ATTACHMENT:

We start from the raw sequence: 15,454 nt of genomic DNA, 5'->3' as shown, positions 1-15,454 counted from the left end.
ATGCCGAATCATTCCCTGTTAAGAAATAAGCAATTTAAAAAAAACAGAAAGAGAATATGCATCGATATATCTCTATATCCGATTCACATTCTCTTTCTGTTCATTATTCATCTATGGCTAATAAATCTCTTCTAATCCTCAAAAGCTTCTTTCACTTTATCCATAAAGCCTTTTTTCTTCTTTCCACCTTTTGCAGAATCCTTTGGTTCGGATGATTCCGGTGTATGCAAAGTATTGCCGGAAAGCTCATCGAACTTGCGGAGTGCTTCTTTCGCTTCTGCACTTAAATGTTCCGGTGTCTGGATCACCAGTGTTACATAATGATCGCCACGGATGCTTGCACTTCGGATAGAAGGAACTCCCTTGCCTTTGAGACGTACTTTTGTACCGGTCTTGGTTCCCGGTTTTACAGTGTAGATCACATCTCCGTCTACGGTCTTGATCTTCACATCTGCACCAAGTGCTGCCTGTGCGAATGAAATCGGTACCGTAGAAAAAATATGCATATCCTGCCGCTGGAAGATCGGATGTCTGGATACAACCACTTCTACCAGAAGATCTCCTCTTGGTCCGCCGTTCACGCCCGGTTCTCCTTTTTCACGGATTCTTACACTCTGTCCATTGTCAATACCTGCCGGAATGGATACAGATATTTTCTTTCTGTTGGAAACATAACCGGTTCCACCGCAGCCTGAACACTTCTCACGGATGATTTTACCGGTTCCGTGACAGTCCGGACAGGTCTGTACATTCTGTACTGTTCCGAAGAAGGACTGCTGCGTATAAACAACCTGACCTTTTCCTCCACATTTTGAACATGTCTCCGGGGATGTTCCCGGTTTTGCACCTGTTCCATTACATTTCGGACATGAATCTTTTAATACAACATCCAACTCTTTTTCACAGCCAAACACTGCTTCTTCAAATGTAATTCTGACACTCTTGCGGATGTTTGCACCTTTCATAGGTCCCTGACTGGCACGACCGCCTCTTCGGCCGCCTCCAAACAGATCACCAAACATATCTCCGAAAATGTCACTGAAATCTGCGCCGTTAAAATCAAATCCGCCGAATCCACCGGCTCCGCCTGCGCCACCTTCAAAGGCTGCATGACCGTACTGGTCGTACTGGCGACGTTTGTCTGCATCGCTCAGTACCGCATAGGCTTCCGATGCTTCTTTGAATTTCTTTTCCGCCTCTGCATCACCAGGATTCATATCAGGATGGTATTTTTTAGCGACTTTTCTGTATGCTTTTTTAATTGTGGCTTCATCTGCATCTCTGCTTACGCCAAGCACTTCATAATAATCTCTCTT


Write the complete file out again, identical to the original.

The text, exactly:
We start from the raw sequence: 15,454 nt of genomic DNA, 5'->3' as shown, positions 1-15,454 counted from the left end.
ATGCCGAATCATTCCCTGTTAAGAAATAAGCAATTTAAAAAAAACAGAAAGAGAATATGCATCGATATATCTCTATATCCGATTCACATTCTCTTTCTGTTCATTATTCATCTATGGCTAATAAATCTCTTCTAATCCTCAAAAGCTTCTTTCACTTTATCCATAAAGCCTTTTTTCTTCTTTCCACCTTTTGCAGAATCCTTTGGTTCGGATGATTCCGGTGTATGCAAAGTATTGCCGGAAAGCTCATCGAACTTGCGGAGTGCTTCTTTCGCTTCTGCACTTAAATGTTCCGGTGTCTGGATCACCAGTGTTACATAATGATCGCCACGGATGCTTGCACTTCGGATAGAAGGAACTCCCTTGCCTTTGAGACGTACTTTTGTACCGGTCTTGGTTCCCGGTTTTACAGTGTAGATCACATCTCCGTCTACGGTCTTGATCTTCACATCTGCACCAAGTGCTGCCTGTGCGAATGAAATCGGTACCGTAGAAAAAATATGCATATCCTGCCGCTGGAAGATCGGATGTCTGGATACAACCACTTCTACCAGAAGATCTCCTCTTGGTCCGCCGTTCACGCCCGGTTCTCCTTTTTCACGGATTCTTACACTCTGTCCATTGTCAATACCTGCCGGAATGGATACAGATATTTTCTTTCTGTTGGAAACATAACCGGTTCCACCGCAGCCTGAACACTTCTCACGGATGATTTTACCGGTTCCGTGACAGTCCGGACAGGTCTGTACATTCTGTACTGTTCCGAAGAAGGACTGCTGCGTATAAACAACCTGACCTTTTCCTCCACATTTTGAACATGTCTCCGGGGATGTTCCCGGTTTTGCACCTGTTCCATTACATTTCGGACATGAATCTTTTAATACAACATCCAACTCTTTTTCACAGCCAAACACTGCTTCTTCAAATGTAATTCTGACACTCTTGCGGATGTTTGCACCTTTCATAGGTCCCTGACTGGCACGACCGCCTCTTCGGCCGCCTCCAAACAGATCACCAAACATATCTCCGAAAATGTCACTGAAATCTGCGCCGTTAAAATCAAATCCGCCGAATCCACCGGCTCCGCCTGCGCCACCTTCAAAGGCTGCATGACCGTACTGGTCGTACTGGCGACGTTTGTCTGCATCGCTCAGTACCGCATAGGCTTCCGATGCTTCTTTGAATTTCTTTTCCGCCTCTGCATCACCAGGATTCATATCAGGATGGTATTTTTTAGCGACTTTTCTGTATGCTTTTTTAATTGTGGCTTCATCTGCATCTCTGCTTACGCCAAGCACTTCATAATAATCTCTCTT